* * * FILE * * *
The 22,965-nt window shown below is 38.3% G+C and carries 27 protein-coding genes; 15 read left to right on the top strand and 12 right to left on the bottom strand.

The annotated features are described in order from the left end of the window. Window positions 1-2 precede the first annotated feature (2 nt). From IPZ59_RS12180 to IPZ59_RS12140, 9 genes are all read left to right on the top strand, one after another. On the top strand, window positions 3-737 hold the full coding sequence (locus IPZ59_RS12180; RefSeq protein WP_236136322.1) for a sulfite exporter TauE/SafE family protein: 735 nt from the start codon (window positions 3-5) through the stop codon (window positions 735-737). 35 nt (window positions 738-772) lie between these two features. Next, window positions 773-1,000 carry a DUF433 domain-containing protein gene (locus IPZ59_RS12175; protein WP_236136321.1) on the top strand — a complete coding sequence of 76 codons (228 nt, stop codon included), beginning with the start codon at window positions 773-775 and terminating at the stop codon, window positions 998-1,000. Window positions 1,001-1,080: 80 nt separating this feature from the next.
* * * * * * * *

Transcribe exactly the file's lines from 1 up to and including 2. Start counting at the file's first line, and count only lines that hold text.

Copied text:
The 22,965-nt window shown below is 38.3% G+C and carries 27 protein-coding genes; 15 read left to right on the top strand and 12 right to left on the bottom strand.

The annotated features are described in order from the left end of the window. Window positions 1-2 precede the first annotated feature (2 nt). From IPZ59_RS12180 to IPZ59_RS12140, 9 genes are all read left to right on the top strand, one after another. On the top strand, window positions 3-737 hold the full coding sequence (locus IPZ59_RS12180; RefSeq protein WP_236136322.1) for a sulfite exporter TauE/SafE family protein: 735 nt from the start codon (window positions 3-5) through the stop codon (window positions 735-737). 35 nt (window positions 738-772) lie between these two features. Next, window positions 773-1,000 carry a DUF433 domain-containing protein gene (locus IPZ59_RS12175; protein WP_236136321.1) on the top strand — a complete coding sequence of 76 codons (228 nt, stop codon included), beginning with the start codon at window positions 773-775 and terminating at the stop codon, window positions 998-1,000. Window positions 1,001-1,080: 80 nt separating this feature from the next.